Two years ago, a few months after moving to our new home (this house), I got impatient with one of the bougainvillea plants that my gardener had planted along my front wall. It took this plant ages to pull itself along the wall, produce beautiful leaves and flowers, like the rest of its family in my garden. I wanted, so badly, to pull it out. Finally, when it started moving, the leaves were small, the stem ugly and short, and the flowers pale. I wanted, so badly, to pull it out. I told the gardener repeatedly to do it for me, but then he got uprooted himself before he could finally uproot the plant. I guess the plant was meant to stay.
One day, after we have had a new gardener, I walked with disgust to the bougainvillea. To my utter surprise, a dove flew into my face when I bent over the plant. Right in front me was a nest and inside it were two beautiful white eggs! This was the plant I wanted, so badly, to get rid of. The plant was so short and its "branches" looked so thin, that it was absolutely crazy for any bird, particularly of the size of a dove, to lay eggs there. But this particular dove did: the eggs were as visible as my palms. These eggs wont survive! Impossible, they canít! When I told my principal adviser (my wife), she, as usual, was calmer than me: "Allah put them there. He will protect them." Protect them, He did. In spite of the heavy rains and winds that summer, they (both of them) hatched and two beautiful young doves flew out of our home, as we watched, one day. The once-stunted bougainvillea is now a vibrant plant, with colourful green leaves and red flowers, leaning robustly over my front wall.
Then, last week, while on my daily morning walks, I came across a little bird, that looked like a member of the lark family, lying in the middle of the tarred road. A car zoomed toward it from ahead. It looked sick or hit by a bird of prey, although there were no visible external injuries. Twenty five years ago I might have considered myself lucky and gone for a barbecue with my village friends. Twenty five years is a lifetime and, like the wind, man does change direction. So that morning, lucky was the lark. I quickly grabbed some sticks and moved it, with difficulty, out of the way into a patch of grass near the road. Just in time to avoid being ran over by the Ghanaian Schumacher. Making sure it was comfortable on a bed of dry grass with grains, I left. When I passed by later, I looked in order to find out how my little patient was doing, but it wasnít there. Lucky indeed was the lark. This is the fourth little bird of my story.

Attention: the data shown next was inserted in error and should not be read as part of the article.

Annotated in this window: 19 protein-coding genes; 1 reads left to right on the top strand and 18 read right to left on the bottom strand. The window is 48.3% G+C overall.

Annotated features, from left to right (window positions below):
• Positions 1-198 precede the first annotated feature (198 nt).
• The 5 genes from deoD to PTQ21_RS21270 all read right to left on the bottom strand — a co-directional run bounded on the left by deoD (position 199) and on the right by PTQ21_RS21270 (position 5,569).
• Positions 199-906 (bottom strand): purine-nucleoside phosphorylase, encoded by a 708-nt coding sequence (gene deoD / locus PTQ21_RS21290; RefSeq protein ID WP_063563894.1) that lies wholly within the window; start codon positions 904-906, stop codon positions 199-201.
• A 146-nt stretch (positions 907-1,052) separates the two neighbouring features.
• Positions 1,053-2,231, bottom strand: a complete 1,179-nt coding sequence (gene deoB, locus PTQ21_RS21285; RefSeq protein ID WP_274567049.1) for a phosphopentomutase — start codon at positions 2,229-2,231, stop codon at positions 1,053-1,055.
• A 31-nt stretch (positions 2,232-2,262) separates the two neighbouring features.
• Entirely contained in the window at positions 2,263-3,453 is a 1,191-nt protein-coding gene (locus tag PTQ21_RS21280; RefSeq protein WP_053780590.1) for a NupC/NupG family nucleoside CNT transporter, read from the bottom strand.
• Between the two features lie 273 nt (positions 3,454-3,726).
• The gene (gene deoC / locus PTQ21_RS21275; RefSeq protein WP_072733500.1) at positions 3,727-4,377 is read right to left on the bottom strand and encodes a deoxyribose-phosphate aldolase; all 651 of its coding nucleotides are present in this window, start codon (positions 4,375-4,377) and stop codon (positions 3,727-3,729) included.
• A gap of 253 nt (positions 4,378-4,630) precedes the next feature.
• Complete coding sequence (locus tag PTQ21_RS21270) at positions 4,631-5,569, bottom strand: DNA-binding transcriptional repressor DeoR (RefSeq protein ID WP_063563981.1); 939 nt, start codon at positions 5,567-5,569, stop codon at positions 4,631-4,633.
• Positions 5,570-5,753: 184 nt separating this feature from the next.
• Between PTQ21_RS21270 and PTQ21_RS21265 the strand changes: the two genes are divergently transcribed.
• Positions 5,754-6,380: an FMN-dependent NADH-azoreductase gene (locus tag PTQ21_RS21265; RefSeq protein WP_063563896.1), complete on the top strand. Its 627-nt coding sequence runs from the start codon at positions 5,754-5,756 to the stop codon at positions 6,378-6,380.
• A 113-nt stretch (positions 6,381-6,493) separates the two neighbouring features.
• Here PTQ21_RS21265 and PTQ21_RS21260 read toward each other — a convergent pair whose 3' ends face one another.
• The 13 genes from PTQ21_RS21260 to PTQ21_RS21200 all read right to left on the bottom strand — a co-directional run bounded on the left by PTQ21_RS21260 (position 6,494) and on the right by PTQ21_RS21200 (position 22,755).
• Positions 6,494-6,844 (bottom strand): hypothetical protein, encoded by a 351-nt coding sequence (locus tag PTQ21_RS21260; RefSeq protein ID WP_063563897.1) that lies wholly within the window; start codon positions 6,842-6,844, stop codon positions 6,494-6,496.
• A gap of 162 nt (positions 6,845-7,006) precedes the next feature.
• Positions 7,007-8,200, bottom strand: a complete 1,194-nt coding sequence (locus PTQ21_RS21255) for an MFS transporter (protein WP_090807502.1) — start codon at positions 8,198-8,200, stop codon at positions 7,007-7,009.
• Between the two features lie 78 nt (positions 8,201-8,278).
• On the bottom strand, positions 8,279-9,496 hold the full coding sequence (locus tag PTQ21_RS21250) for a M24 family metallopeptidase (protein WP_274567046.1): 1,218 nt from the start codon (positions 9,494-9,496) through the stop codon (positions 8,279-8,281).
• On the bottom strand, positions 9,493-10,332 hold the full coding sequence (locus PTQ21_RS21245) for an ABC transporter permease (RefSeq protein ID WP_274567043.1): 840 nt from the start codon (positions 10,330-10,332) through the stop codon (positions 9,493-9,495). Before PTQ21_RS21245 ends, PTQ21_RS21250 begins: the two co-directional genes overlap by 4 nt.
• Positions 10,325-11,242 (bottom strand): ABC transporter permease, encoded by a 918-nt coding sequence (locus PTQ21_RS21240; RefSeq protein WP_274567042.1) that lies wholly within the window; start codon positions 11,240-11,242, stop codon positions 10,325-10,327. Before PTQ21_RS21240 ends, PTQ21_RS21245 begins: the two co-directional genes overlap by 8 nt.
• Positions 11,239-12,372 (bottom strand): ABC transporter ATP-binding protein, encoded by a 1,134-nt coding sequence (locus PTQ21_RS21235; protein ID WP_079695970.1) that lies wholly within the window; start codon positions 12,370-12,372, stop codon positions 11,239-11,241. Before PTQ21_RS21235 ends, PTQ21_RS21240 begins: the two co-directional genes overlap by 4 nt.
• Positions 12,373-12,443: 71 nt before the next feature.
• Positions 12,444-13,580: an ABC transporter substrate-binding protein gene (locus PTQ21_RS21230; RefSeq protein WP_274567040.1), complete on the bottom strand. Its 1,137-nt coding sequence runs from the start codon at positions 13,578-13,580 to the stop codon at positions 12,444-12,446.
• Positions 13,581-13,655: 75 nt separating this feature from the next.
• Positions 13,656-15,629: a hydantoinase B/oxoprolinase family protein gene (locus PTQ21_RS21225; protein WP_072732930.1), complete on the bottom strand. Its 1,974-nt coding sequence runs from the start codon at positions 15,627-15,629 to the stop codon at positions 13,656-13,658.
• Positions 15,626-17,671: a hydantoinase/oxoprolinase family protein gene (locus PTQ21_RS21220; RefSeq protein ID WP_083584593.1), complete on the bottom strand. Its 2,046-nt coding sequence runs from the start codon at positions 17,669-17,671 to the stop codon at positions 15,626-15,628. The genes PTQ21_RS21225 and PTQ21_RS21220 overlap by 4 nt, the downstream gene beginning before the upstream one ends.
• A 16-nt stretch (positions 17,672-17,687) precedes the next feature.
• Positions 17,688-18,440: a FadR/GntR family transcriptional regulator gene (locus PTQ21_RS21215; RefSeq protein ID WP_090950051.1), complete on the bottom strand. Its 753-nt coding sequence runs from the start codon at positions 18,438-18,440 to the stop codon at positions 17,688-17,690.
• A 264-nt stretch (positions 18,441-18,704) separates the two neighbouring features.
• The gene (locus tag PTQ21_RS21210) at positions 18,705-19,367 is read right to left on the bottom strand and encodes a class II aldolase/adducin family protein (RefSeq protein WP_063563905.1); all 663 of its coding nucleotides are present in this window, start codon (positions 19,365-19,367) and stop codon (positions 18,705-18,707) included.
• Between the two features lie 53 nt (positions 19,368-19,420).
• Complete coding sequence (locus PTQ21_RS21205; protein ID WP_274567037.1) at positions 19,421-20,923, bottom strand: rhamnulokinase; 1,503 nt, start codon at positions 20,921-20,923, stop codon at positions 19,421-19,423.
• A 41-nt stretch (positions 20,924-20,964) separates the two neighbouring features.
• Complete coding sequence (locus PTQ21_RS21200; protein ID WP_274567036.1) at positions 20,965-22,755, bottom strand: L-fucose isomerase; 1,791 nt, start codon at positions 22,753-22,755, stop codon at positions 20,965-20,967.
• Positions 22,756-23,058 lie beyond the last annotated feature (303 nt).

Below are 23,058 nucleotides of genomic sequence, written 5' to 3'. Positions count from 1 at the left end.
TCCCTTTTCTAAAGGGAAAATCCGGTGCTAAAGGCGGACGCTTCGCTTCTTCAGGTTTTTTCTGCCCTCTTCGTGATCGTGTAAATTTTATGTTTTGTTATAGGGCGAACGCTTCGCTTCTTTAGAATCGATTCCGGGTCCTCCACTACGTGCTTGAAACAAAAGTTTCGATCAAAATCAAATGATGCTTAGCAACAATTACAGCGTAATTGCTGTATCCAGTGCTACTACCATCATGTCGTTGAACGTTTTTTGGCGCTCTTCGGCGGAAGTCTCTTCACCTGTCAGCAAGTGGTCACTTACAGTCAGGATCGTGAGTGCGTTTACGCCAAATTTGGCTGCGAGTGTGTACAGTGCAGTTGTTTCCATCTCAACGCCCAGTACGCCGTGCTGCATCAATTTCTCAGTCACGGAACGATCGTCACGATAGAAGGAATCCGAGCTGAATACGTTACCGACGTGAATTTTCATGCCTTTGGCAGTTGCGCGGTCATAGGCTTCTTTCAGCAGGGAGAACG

Now, for those of you who may be analytically oriented, spiritually, I shall leave you with food for thought:
The little bird in the most protected nest was the one to have died, and just when it was about to fly away;
I disliked the bougainvillea and I wanted it "dead", but even the gardener couldnít do that for me. Instead, he ended up being sacked, instead of the plant, for reasons that had nothing to do with the plant;
The two other eggs and, subsequently, the second and third little doves, survived the winds, rains and the fragile branches of Shortie the Bougainvillea, something only my principal adviser could have imagined as possible; and
If I had arrived, even three minutes later, the fourth little bird (the lark) would have been turned into minced meat by the crushing tyres of the approaching car.
Like everything else, the Qurían offers us insights as we ponder over this story about Four Little Birds:
"And no one can die except by Allahís Leave and at an appointed term" (3:145).
"And every nation has its appointed term; when their term comes, neither can they delay it nor can they advance it an hour" (7:34).
MAY ALLAH ENABLE US TO UNDERSTAND AND APPRECIATE THE MANY BIG LESSONS OF THIS LITTLE STORY.
By Doctor Karamo Muhammad Sonko(from Ghana)